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Comment Re:Come on Sony! (Score 1) 508

...One thing that might have Sony worried is that the PS3 is technically a software Blu-Ray player, and having this key might make it possible to hack that functionality to allow more widespread copying of movies, too.

Yeah, like the hacking of Blu-Ray is going to happen anytime soon...

Comment Re:Hurrr (Score 1) 455

__Delete them and let the users make new ones with the same content.

_That's exactly what will happen...

Remember the bad old days of Napster's end how people were renaming all their files with strange crypto.

Reversing the file name was common as well as renaming the file and metadata as coming from the Dave Matthews band.

I never could figure that last one out.

It's funny.  Laugh.

Submission + - Best SF Comedy?

Matrix2110 writes: I09 And others including Wiki have failed to produce a serious list of SF comedy's movies. The interesting thing is the gray area between Science and Comedy. You really have to find a Science Fiction in an old comedy to submit a film to the list. That Wiki is ripe for a redo /. style. That last link was buried fast by io9. (Echoing Slim Pickens war cry on the way down.)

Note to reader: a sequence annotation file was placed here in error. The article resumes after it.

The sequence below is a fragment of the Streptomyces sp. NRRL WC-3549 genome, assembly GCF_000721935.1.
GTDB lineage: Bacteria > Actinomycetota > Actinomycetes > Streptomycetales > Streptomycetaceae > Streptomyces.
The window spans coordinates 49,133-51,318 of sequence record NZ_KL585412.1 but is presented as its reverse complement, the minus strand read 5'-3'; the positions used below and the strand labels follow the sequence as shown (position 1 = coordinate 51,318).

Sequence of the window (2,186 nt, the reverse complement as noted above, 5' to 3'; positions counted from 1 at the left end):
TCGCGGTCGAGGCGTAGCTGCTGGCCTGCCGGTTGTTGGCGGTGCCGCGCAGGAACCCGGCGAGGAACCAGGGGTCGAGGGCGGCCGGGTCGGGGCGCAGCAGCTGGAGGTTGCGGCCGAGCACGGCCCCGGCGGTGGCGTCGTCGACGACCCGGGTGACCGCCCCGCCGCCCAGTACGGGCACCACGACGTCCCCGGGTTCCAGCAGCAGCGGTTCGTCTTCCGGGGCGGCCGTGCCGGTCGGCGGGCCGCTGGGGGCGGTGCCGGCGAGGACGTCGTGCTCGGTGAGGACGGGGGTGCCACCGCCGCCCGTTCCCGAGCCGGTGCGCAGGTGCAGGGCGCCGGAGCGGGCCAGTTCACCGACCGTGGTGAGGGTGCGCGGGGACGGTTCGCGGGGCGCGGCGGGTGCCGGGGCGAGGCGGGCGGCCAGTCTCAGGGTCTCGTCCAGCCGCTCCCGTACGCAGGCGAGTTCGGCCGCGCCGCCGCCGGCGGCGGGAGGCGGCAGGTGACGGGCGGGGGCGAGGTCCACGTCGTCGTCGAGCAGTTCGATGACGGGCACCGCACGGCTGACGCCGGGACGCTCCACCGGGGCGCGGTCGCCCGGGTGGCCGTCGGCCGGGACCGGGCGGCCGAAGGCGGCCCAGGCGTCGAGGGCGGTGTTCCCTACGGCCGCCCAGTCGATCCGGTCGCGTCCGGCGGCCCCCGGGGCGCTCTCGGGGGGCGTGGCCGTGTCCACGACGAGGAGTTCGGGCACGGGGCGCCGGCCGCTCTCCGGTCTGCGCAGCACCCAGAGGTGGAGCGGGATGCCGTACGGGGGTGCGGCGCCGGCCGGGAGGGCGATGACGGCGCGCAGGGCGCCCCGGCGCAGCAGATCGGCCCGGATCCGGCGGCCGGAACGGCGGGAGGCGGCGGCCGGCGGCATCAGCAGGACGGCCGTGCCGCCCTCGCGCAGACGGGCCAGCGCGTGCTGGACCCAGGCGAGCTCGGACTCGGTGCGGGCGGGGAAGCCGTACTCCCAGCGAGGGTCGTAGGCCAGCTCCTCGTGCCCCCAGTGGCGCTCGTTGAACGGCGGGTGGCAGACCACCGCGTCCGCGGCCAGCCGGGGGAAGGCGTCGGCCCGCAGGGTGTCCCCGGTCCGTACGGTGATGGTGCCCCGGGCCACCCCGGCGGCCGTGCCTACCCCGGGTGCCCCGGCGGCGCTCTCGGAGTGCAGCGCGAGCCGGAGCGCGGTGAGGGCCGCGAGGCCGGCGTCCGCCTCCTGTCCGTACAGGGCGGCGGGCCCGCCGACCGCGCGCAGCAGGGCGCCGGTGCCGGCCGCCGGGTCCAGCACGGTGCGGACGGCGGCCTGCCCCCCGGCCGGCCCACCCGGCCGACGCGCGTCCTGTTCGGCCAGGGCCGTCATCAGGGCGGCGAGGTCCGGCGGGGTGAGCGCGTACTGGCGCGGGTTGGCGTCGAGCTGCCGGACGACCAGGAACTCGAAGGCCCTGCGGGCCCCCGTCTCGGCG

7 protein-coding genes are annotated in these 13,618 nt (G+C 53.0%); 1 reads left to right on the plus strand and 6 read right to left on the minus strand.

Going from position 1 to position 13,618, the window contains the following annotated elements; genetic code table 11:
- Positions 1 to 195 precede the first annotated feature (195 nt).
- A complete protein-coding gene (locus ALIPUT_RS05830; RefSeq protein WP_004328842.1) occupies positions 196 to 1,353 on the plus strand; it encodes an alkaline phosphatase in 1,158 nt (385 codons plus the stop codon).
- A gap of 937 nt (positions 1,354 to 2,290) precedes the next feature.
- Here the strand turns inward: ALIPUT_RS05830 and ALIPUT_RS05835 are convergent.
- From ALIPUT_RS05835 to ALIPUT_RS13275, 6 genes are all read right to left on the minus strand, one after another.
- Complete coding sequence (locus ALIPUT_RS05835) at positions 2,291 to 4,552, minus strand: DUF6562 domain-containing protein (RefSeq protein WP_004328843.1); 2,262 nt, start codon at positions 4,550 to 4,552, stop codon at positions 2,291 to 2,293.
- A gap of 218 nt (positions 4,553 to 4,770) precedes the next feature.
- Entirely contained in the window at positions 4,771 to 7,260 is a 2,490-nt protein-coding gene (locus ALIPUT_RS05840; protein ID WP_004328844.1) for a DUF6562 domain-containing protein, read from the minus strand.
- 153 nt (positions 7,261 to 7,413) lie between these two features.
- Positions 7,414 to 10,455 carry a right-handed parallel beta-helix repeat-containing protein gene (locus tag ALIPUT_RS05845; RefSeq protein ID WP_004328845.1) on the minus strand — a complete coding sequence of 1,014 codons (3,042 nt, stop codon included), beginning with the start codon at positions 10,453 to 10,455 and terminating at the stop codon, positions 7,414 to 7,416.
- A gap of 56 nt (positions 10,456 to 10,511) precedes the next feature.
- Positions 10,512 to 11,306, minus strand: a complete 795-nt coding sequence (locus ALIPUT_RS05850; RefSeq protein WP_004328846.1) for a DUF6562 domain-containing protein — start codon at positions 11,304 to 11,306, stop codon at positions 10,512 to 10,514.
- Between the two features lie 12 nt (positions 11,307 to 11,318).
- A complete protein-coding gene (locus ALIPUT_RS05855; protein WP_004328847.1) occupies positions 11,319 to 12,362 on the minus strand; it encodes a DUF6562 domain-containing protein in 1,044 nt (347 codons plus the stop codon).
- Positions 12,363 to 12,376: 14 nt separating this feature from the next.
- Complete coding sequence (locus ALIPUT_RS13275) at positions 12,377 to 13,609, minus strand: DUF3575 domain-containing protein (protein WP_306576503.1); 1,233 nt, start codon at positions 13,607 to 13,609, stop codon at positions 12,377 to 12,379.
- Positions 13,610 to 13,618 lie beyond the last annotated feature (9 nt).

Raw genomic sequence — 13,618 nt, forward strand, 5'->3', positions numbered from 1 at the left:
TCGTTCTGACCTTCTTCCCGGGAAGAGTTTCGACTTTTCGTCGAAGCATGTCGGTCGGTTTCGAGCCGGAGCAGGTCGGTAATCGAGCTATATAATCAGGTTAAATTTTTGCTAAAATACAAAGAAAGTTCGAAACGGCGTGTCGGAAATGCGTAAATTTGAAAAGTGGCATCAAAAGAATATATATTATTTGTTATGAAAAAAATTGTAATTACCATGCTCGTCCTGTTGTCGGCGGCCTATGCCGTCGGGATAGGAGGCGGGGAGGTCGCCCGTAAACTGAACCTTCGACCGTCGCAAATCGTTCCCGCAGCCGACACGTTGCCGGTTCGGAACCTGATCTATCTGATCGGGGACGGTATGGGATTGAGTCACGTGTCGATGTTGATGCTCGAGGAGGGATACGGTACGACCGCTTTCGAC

Comment Re:Horse Hockey (Score 1) 890

The one constant, in my experience, is that the pastor never has access to the offering figures and that information is always closely held. ... and have never had any idea who gave how much. Nor did I want to know.

Thank you for writing this, IMHO and experience we might peek at the others in our row out of curiosity but never ever held it my mind as this person gave this or that. The tithe is completely up to the person. On a funny side note I was interning for my pastor in a small church and looking through the single filing cabinet trying to find something and ran into a large coffee can two thirds full of coins. That kind of struck me in that the pastor had to deal with it and there were not many pennies.